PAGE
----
By. Cuyler Meade
The book on Earl Watson that’s been out since his promotion to interim head coach in February has been that he’s a great mentor; a teacher and a motivator of the highest caliber.
It’s the same story that was told about him as a veteran player for many years, mentoring young future stars at every stop in his 13-year journeyman career. We know this about Watson: Players respond to him. It’s part of what reportedly drove many players into the Suns front offices to speak up for Watson as the guy they thought should be the permanent head coach of the team.
But motivating and teaching is only part of coaching. The question – and it’s a reasonable one after winning just nine games as interim head coach – is, can he run a team on the floor?
Ryan McDonough has seen enough to believe he can.
“I think one of the things that impressed me as I reflect back over the two and a half months after he took over is a series of plays late in a game against Minnesota at home where we won a close game,” McDonough said, referring to a March 14 victory over the Timberwolves.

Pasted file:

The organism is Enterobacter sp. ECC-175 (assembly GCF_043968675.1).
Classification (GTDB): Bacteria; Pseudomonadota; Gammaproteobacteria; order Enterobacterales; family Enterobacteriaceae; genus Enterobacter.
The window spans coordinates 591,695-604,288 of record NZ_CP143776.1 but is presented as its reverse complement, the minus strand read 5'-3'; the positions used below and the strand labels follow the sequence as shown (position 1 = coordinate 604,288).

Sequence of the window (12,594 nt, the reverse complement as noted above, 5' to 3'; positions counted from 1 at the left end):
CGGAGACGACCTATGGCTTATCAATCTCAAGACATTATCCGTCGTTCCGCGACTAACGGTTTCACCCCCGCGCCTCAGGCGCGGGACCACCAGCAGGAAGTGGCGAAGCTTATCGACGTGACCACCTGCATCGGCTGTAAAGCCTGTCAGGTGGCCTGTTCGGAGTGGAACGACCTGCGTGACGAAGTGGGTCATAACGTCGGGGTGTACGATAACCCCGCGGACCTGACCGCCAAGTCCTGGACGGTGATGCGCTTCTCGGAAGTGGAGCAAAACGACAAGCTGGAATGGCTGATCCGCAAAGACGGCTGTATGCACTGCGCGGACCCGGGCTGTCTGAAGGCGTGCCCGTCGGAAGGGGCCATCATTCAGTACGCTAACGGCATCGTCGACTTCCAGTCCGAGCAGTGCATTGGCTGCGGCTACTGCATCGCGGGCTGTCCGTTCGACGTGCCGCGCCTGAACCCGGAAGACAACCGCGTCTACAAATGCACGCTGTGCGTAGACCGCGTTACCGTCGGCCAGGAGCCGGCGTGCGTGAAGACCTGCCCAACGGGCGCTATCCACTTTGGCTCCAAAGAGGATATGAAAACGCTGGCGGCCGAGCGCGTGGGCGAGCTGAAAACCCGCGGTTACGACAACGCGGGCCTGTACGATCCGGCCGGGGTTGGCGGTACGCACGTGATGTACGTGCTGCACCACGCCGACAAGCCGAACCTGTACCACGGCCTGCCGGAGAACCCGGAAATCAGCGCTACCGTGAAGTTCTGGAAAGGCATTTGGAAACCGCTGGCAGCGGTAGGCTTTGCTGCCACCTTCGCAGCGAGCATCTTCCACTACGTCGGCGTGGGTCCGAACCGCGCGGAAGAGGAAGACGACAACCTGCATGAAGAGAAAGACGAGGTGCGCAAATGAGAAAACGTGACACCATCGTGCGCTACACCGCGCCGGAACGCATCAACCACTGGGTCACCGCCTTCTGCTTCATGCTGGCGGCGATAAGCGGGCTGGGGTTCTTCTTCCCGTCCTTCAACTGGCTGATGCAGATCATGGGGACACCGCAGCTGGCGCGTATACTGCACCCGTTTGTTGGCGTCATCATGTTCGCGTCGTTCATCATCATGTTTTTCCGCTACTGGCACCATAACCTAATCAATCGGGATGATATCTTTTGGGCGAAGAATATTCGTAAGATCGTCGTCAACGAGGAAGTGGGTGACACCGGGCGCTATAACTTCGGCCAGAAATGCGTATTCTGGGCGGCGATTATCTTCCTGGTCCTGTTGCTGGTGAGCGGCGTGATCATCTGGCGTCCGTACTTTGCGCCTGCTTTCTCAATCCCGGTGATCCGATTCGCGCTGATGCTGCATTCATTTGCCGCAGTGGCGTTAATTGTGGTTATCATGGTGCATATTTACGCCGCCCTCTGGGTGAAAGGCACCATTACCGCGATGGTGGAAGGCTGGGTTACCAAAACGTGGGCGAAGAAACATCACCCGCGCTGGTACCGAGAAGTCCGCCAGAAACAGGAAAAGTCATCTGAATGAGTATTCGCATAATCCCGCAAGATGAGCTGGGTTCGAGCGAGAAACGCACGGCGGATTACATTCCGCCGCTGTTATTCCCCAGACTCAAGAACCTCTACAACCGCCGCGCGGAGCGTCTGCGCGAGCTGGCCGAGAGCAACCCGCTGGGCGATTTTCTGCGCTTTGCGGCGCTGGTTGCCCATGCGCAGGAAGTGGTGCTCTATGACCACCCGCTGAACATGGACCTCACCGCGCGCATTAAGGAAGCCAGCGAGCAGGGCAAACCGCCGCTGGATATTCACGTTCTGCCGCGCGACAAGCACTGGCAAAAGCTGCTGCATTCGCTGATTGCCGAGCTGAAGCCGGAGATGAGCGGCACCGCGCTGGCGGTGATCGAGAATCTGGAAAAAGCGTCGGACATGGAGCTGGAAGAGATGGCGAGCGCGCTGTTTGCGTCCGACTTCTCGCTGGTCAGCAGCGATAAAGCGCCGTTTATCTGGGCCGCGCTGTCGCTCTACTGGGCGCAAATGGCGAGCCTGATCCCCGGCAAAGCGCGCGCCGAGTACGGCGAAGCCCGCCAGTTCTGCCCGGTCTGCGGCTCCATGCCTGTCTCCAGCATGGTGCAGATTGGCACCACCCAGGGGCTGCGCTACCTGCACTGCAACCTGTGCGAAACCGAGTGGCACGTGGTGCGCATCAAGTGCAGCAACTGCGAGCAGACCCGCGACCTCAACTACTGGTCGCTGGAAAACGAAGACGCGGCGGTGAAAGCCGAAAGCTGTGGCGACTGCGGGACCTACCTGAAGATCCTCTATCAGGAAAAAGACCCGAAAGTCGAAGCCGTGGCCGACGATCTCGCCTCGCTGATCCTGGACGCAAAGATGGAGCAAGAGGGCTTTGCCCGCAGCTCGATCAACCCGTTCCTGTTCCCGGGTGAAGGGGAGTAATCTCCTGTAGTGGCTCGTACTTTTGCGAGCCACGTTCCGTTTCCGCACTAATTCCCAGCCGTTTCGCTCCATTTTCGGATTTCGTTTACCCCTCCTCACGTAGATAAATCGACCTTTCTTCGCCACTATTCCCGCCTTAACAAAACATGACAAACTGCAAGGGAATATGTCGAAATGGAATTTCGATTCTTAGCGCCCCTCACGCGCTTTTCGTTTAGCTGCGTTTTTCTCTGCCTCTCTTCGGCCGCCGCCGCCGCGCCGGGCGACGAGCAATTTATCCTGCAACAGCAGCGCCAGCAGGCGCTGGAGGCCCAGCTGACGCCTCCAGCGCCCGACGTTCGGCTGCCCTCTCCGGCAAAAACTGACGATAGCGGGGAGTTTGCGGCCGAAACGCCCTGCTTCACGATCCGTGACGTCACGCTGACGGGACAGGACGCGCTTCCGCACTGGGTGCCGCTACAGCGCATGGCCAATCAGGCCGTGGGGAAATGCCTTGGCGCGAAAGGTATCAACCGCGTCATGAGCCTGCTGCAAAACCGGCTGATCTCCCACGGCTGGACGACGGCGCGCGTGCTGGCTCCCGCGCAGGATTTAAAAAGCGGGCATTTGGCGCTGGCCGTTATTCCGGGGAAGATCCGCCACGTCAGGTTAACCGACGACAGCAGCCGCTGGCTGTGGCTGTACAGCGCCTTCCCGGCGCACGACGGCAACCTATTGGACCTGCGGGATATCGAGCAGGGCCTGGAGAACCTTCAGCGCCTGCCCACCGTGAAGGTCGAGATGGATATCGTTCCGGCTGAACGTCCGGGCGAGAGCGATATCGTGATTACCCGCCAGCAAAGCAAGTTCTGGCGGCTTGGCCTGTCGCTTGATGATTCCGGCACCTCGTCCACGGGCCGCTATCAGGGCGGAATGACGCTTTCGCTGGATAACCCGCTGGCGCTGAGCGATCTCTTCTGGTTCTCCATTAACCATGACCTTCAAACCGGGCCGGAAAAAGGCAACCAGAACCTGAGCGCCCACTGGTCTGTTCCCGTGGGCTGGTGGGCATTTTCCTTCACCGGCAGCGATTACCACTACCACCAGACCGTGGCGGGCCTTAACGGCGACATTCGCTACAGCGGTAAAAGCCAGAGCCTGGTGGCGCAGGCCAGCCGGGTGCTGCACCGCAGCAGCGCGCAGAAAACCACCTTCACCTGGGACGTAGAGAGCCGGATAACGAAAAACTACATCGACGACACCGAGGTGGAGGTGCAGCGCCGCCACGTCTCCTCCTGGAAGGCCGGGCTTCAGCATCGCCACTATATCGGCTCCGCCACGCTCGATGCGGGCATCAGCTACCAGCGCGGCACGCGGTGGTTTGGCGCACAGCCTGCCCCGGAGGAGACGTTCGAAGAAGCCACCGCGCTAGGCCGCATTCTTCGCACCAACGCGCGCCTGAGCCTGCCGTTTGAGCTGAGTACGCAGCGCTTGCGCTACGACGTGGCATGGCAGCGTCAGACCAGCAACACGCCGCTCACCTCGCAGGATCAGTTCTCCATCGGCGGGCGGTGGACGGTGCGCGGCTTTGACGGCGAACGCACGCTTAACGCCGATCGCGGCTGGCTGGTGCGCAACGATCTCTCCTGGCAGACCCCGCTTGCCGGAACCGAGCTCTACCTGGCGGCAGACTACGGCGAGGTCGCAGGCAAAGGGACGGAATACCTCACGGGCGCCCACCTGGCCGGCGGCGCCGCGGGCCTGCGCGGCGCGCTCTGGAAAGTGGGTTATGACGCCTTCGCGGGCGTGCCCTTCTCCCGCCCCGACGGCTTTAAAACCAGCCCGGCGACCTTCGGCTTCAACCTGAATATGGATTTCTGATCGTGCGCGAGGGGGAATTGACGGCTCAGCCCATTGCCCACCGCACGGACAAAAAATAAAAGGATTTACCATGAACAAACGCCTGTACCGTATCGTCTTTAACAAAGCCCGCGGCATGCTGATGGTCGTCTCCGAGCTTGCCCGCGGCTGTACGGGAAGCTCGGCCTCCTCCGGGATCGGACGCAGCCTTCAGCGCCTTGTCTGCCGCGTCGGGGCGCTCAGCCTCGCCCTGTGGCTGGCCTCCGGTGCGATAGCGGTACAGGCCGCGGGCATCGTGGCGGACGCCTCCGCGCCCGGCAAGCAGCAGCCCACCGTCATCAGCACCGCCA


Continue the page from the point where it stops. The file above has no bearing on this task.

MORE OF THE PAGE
“There were three distinct late-game situations that I remember that were dead-ball situations or coming out of timeouts, where Earl drew up three different plays,” McDonough said. “And I think two of them worked. The other one probably would’ve worked if Devin (Booker) hadn’t dropped the ball out of bounds.”
In a season where every win was precious, those moments stood out to McDonough.
“That was pretty impressive, for somebody who’d never been in that position before, as a head coach, in a close game at the NBA level to come up with three sets that got our players the best looks at the basket, that’s not easy to do,” McDonough said. “Right away, that made a great impression on us that he has creativity and the ability to, under pressure, clearly communicate what he wanted our players to do and execute down the stretch.”